“Long ago, two lovers — a humble cow herder and a weaver girl a fairy in disguise — were torn apart when the Goddess of Heaven, the fairy’s mother, scratched her hairpin into the night sky, welling up a river of stars to separate them. Once a year, on the night of the festival, magpies would soar to the heavens, hovering wing to wing. The lovers crossed the universe on this quivering bridge of feathers and reunited for a kiss.”
Such goes one Chinese fable passed down in the village of Scarlett Chen, the protagonist of Vanessa Hua’s debut novel “A River of Stars.”
Scarlett, a Chinese woman in her mid-thirties, is presented in perhaps as vulnerable a state as possible: a pregnant mistress past her prime, fearing the attention of immigration officers in a foreign land where her future is less than secure. The cause of her pregnancy, her boss at the Chinese factory at which she worked, is also the cause of her departure. Coveting American citizenship for his illegitimate child, Boss Yeung — who remains unendowed with a first name — has shipped Scarlett across her own “river of stars,” the Pacific Ocean, to deliver his son in an oppressive Los Angeles maternity home.
Scarlett believes her only value to business-minded Boss Yeung lies in producing his heir apparent. When another ultrasound further into her pregnancy reveals the baby boy to actually be a girl, Scarlett panics. She fears how Boss Yeung might receive the news of his stifled ambition, and what lengths he might take to hide his now-fruitless infidelity.
Thus, she’s prompted to escape from the maternity home, in a reckless blur that involves stealing a van and driving to San Francisco with Daisy, a teen mother, stowed away. Daisy’s company, at first no more promising than that of a remora to a manta ray, becomes increasingly more valuable to Scarlett as the two struggle together to establish themselves in Chinatown.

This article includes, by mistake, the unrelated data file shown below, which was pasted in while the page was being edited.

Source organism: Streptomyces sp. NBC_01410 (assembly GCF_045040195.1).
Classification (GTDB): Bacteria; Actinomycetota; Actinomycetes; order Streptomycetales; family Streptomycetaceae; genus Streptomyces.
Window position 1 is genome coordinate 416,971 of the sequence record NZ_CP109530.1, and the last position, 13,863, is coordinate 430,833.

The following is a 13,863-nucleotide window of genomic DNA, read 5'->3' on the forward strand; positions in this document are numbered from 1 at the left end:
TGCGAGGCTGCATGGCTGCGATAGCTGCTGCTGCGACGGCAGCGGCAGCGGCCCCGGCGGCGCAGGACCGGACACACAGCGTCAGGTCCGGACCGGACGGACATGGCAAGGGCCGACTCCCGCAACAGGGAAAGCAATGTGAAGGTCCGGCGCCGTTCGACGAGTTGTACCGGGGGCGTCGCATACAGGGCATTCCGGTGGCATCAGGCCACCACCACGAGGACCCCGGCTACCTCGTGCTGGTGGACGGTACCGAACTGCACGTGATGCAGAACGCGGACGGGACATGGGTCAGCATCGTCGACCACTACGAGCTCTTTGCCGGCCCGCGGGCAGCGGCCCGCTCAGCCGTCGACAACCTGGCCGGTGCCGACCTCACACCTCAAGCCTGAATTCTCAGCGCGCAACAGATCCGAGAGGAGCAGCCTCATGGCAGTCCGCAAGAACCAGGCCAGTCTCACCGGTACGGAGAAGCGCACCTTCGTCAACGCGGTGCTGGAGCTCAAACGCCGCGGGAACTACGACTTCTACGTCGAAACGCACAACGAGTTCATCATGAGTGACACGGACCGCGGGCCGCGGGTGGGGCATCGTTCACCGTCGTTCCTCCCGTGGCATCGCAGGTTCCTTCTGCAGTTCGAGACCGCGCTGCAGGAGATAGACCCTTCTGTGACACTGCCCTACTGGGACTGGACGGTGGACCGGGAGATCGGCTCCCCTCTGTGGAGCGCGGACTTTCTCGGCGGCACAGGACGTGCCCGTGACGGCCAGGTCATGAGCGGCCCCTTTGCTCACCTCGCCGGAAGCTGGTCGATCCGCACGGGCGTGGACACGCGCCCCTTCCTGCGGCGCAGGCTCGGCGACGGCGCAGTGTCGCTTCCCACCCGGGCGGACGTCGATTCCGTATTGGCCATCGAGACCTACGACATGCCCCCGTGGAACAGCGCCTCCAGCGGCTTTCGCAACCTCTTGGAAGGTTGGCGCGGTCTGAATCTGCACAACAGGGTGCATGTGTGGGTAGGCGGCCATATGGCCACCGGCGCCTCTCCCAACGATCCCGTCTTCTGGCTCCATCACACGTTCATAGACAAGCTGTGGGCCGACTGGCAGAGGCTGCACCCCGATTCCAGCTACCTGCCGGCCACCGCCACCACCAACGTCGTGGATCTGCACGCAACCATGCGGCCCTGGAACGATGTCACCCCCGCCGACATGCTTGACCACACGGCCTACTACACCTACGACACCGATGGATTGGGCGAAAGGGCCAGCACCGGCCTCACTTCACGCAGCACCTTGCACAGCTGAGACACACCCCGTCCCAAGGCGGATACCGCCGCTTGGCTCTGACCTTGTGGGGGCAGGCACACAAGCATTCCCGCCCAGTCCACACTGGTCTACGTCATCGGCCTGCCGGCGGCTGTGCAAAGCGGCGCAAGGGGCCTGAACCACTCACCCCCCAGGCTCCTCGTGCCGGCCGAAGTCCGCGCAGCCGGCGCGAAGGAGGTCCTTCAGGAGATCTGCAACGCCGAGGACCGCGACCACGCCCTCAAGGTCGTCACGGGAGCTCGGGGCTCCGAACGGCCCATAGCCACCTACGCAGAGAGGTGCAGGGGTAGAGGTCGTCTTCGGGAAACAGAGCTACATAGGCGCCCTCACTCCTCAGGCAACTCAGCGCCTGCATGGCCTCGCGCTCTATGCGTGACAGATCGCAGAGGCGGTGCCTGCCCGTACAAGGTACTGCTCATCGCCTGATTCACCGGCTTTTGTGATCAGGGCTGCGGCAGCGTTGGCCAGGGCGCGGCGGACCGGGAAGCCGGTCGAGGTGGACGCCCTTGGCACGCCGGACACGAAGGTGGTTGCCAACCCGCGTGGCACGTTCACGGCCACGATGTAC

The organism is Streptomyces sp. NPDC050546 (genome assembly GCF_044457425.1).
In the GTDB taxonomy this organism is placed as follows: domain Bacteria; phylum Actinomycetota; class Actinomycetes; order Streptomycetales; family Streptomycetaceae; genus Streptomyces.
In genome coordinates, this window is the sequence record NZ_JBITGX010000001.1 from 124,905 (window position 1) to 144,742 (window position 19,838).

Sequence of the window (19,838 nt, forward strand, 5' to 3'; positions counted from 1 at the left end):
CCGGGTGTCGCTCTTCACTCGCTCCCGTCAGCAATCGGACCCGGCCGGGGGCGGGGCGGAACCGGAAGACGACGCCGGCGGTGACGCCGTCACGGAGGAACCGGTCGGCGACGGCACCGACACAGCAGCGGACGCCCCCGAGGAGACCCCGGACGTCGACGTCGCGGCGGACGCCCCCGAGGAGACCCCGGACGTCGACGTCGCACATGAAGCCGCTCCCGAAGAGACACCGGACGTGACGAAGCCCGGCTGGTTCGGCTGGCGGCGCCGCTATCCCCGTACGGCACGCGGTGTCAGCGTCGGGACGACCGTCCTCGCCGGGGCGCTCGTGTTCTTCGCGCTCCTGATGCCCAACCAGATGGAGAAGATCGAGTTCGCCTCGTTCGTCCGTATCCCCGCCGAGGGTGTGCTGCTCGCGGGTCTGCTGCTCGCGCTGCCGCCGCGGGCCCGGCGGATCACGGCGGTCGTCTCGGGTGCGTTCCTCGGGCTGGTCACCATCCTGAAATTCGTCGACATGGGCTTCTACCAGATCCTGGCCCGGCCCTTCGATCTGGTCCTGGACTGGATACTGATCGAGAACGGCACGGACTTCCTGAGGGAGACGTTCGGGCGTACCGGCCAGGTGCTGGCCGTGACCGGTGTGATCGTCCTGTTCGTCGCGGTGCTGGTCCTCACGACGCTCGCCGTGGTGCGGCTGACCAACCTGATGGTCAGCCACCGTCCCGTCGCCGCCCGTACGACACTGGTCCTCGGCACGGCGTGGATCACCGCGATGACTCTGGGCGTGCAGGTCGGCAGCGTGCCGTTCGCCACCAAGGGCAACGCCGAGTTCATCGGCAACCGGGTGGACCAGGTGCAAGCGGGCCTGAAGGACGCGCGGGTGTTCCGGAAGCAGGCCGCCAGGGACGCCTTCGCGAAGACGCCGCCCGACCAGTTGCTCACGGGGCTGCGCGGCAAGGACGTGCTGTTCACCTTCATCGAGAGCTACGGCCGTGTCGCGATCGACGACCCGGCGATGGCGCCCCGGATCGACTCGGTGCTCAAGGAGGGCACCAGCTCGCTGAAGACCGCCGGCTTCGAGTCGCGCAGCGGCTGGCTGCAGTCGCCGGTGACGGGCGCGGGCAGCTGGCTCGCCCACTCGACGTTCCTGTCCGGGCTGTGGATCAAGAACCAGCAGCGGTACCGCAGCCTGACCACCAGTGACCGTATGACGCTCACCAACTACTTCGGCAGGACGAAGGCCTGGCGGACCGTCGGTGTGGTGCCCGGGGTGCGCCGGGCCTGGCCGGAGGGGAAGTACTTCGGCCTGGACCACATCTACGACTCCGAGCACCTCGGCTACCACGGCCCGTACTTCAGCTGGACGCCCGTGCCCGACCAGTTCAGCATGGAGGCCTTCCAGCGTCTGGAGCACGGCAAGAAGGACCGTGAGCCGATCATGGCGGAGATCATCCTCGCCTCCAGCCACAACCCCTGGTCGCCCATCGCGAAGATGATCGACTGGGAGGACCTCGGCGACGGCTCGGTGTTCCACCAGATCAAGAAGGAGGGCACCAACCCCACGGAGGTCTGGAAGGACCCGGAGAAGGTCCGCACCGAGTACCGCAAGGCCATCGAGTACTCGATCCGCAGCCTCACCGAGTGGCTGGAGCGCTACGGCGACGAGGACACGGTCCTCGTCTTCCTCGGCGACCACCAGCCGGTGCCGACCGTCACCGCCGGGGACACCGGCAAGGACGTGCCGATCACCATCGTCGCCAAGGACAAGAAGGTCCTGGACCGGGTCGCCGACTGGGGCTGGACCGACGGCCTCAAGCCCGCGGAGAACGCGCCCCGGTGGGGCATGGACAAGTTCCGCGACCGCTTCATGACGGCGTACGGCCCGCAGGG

Hua’s world is wildly unpredictable, and chock-full of tropes and metaphors that circle back in some way to Asian heritage. Mountain ridges viewed from an airplane window become dumplings pinched at the top; Scarlett and Daisy lie “curled like shrimp” in their sleep; Daisy is likened to a fire-breathing dragon in threatening the churro lady with a lighter and hairspray; an eerie, IV-nootropic clinic turns kids into literal studying machines and gives the owner sepsis.
At every turn, the novel seems to one-up itself in ridiculousness, peaking either when Scarlett and Daisy get “married” and share a kiss as part of their plan for visas, or when Daisy’s long lost computer-science boyfriend is discovered to be a new and ubiquitous Asian pop star. But through subverting readers’ expectations, it does have a way of dismissing notions of a certain cookie-cutter immigrant experience. Inventive personal narratives lie behind Scarlett, Daisy and even some of Chinatown’s lesser characters.
Such moments are charmingly eccentric, but at the expense of some of the novel’s darker moments, which feel incongruent to the prevailing comic tone. Skinned cadavers at a science museum’s anatomy exhibit, and Boss Yeung’s existential reduction into a sequence of genes at a Stanford laboratory, both feel like unwarranted dips into heavier subject matter that seem at most tangential in significance.
However, these moments are few and far-spread, and certainly don’t ruin “A River of Stars.” The novel’s aspirations are certainly less artistically-driven, and more plot-centric. In this respect the story is satisfyingly entertaining — even casual readers, with limited commonality to both the protagonist and the novel’s central motifs, should find it easy to stay interested in the daily plights of Scarlett and Daisy as they fumble through both Chinatown and motherhood together.